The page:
THE HIDDEN EPIDEMIC: Let’s rise above the growing CANCER challenges
Cancer is fast becoming a major killer in Nigeria. Hardly any day passes without either the diagnosis of new cases of cancer, its complication or its related deaths in Nigeria. Today, a number of high class Nigerians are either dying or suffering severely from cancer in Nigeria and around the world. In the past, I lost loved ones to this monster – when people hardly ever spoke about it. First was my elder sister. Then, my younger brother. Both died from primary liver cell carcinoma (PLCC). And this occurred just a few years apart. When the scan revealed the diagnosis in Port Harcourt, I was a medical student. I completely understood the prognosis. I also knew that, with our level of poverty, we could not prolong their lives. We did all we could to make their last days on earth peaceful – but it was still very painful.
Just last year, I lost a very close colleague from the same cancer. For him, he had resources that allowed him to travel to the United States for liver resections a number of times. But despite the surgeries in world renowned centers, chemotherapy (and I think radiotherapy), he still succumbed to the disease leaving behind a young wife and two wonderful sons. I am not sure there is any family in Nigeria where someone has not suffered from this monster. The bad news is that, despite this large unrecognized epidemic, the world is not doing enough about discovering the cause and treatment of the disease.
Like most health issues in Nigeria, the true burden of cancer in Nigeria is not known because of poor statistics and under reporting of cases. However, the World Health Organization (WHO) estimates that over 100,000 Nigerians are diagnosed with cancer annually (that is about 300 cases per day! Or 12 cases every hour!!). Out of this number, 4 out of 5 (or approximately 80,000 people) die from the disease. Despite this level of morbidity and mortality, cancer has not been given its rightful place in health politics in Nigeria, and thus has practically remained an unrecognized issue (URI). Breast, cervix and prostate gland cancers are said to be the most common forms of cancer in Nigeria. But with the rising prevalence of PLCC, one is unsure if this will not with time take over from the rest of the cancers as the commonest form in Nigeria.
However, although most cancers cannot be cured, majority can be prevented. This is why Nigeria must join the rest of the world to fight this epidemic. February 4th every year is World Cancer Day (WCD). It’s a day the world set aside to create awareness on cancer. It serves as a platform for stakeholders and the general public to awaken to ways of preventing, early detecting, treating and managing cancer.
This year, the theme is “We can. I can”, and seeks to explore avenues through which everyone collaboratively and individually can work towards a sustainable reduction of the burden of cancer. Everyone must own the fight against cancer, if we are to succeed against it.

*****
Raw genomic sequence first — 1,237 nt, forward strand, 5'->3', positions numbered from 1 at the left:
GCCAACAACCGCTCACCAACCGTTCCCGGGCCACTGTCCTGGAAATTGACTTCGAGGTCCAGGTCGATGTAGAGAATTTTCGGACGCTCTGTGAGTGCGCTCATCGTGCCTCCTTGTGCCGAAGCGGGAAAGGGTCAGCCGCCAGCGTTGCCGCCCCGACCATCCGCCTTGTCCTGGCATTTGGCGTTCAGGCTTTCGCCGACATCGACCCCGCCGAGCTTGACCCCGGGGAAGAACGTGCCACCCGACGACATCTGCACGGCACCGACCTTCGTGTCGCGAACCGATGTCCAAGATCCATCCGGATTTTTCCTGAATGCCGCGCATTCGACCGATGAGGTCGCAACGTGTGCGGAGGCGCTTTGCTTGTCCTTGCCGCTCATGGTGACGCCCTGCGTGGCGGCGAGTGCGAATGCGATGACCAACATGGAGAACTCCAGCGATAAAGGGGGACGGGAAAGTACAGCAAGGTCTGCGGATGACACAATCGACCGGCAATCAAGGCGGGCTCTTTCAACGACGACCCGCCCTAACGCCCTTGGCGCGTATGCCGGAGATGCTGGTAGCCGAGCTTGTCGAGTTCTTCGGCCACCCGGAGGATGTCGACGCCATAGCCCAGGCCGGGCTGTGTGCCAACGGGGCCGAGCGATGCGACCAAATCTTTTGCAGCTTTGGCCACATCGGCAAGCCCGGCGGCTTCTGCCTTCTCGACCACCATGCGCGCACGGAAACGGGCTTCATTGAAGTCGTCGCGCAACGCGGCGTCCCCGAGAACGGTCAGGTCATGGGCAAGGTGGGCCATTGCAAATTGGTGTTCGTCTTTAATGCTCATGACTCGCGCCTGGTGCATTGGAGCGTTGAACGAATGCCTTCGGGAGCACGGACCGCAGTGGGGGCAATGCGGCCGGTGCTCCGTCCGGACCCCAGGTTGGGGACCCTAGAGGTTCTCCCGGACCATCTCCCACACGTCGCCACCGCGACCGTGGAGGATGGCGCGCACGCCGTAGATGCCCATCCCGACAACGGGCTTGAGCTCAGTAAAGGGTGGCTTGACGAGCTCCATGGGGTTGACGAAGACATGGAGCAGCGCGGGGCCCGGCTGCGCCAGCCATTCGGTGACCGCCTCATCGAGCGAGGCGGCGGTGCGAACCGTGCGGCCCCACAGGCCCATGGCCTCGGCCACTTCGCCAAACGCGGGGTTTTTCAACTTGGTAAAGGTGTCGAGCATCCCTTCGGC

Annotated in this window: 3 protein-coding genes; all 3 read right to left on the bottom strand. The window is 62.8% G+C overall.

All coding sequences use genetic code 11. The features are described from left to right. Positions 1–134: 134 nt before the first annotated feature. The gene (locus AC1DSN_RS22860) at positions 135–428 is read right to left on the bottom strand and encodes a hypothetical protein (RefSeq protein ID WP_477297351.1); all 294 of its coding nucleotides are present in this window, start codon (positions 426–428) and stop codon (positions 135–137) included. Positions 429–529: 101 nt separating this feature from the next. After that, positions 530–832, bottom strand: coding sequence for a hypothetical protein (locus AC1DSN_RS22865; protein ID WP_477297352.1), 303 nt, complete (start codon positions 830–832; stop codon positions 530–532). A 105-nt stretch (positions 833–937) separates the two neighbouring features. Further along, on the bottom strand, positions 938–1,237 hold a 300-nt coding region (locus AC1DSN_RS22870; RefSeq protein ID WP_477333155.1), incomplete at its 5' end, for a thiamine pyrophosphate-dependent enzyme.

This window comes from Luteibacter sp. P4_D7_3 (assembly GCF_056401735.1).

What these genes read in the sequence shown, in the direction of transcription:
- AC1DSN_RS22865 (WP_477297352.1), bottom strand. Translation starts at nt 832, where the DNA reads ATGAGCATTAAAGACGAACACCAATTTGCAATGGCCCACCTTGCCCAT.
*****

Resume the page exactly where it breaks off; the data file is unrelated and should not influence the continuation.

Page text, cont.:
The alarming indices are particularly disturbing as preventive measures and early detection and treatment can go a long way to prevent untimely death. According to the WHO, one- third of all cancers can be prevented; another one- third can be successfully cured with timely diagnosis; whilst palliative care can improve the quality of life of the last third. There is therefore the need to strengthen infrastructure, improve public awareness about preventive measures and early diagnosis as well as increase availability and accessibility of treatment through establishment of more treatment centers.
In order to achieve this, there is the need for increased government expenditure and commitment in this area. The current allocation to health amounts to only 3.65 % of the 2016 budget. This falls short of the 5.78 % allocated in 2015 and a clear departure from the agreed 15 % of national budget to be allocated for health made in 2001 in the meeting of African head of states and government which Nigeria hosted in Abuja. With the aforementioned shortfalls, universal health coverage cannot be achieved, which would improve availability of affordable and efficient health services, including cancer care. At present the Nigerian Health care system is not ready for the rising cancer cases and also ill equipped to handle the complexities in managing cancer.
Therefore, there is certainly a need for a paradigm shift towards pragmatic approaches to averting the impending catastrophe. This gives more credence to the theme of this year’s World cancer day “We can. I can”.
It’s time we unite, using our circle of influence to inspire government to make policies that will ensure the availability of adequate recourses and infrastructure that will help reduce premature deaths from cancer. The needed policy changes can be achieved through effective advocacy at all levels of government. These policy changes will engender greater commitment from government and the private sector. In addition to waiting for needed policy changes, the slogan “We can. I can” brings home the point that we as individuals and communities can also play a role in fighting cancer.